Women chart environmental agenda

Posted: 14 October 2004

Urgent investigation into the impact of toxic chemicals on women and girls was one of a number of recommendations made today at the close of a landmark UN Environnment Programme (UNEP) conference on Women and the Environment in Nairobi.

Other proposals, to be put to governments for action, include the development of information kits on issues such as indoor air pollution, targeted at women and translated into local languages.

The Women as the Voice for the Environment (WAVE) assembly also called for poor women's groups to be singled out for special funding for water, sanitation and poverty alleviation schemes.

Finance for ecosystem management projects, covering such areas as wetlands, forests and mangrove swamps, should also be focused on poor women's groups, delegates agreed.

Waste campaigns

Carbon sink projects, including forestry and grassland schemes designed to soak up emissions of global warming gases, should be promoted between women in developed countries and women in developing countries under the community carbon fund of the World Bank.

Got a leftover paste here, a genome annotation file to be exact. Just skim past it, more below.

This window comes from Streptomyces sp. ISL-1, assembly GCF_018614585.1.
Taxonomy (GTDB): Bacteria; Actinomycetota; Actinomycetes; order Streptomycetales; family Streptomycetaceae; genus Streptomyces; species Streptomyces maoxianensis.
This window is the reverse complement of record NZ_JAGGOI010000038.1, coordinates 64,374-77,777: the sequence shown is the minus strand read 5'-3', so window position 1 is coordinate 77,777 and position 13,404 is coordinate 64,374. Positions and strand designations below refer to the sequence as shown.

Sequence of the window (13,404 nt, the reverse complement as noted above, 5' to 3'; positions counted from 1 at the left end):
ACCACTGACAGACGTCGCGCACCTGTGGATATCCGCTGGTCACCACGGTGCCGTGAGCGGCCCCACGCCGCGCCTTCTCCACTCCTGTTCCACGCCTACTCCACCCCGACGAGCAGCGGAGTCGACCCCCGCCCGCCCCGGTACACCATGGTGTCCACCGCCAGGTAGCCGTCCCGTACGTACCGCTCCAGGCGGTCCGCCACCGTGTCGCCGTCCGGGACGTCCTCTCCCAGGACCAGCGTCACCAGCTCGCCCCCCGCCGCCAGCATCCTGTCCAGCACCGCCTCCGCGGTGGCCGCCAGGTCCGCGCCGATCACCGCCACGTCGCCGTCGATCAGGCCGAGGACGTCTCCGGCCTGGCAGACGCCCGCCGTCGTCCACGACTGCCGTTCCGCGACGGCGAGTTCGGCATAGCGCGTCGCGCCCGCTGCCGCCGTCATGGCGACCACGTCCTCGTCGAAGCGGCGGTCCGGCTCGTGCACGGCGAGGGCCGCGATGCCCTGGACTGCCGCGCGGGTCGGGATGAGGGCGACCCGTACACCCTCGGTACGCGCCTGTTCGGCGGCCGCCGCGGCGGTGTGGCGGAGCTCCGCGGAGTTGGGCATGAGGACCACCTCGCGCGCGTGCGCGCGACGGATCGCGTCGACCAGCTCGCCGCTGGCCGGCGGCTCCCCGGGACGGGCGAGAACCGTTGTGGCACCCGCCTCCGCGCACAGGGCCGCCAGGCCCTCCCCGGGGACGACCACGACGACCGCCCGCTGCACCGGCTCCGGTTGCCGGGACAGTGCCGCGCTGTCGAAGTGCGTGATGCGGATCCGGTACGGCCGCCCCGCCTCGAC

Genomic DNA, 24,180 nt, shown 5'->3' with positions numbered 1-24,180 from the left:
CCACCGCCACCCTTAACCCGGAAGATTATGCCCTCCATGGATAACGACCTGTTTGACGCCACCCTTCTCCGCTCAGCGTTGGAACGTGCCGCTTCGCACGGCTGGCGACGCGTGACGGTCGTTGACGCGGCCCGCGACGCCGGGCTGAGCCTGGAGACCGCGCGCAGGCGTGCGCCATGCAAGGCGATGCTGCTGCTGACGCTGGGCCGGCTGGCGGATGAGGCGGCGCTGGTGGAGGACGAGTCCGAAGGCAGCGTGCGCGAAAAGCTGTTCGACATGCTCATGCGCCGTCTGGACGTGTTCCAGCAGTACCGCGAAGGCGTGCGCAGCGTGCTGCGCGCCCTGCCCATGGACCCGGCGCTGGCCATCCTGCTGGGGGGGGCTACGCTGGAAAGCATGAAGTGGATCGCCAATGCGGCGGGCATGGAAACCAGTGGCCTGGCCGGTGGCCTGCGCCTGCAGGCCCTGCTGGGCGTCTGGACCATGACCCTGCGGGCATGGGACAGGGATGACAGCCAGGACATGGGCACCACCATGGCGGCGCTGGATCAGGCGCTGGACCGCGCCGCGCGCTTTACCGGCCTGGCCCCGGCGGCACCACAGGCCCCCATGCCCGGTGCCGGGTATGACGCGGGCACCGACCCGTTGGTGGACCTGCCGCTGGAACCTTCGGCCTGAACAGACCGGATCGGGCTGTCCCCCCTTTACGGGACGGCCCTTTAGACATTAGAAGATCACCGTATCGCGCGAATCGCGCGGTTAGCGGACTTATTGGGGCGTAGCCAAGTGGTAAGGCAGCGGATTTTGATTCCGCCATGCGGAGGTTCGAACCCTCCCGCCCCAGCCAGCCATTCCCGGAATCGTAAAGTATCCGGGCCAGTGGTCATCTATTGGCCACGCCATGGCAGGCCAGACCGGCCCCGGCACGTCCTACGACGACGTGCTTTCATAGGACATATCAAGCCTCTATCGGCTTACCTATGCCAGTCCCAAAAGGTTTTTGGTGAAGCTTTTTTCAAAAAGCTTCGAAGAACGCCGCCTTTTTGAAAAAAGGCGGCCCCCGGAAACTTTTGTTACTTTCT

Waste awareness campaigns, involving poor women's groups in cities and local authorities, are also urgently needed, the Assembly agreed. These should be backed up with pilot sustainable rubbish disposal projects in the Central Asia/Eastern Europe region, Africa, Latin America and either the United States, Canada or Europe.

UNEP's Global Women's Assembly on Environment was held in co-operation with the Women's Environment and Development Organization (WEDO) and attended by over 140 women from 60 countries including environment ministers from Iran, Kenya, South Africa, Swaziland and Sweden.These included Professor Wangari Maathai, the new Nobel Peace Prize-winner and Kenyan assistant environment minister.

For more information visit: UNEP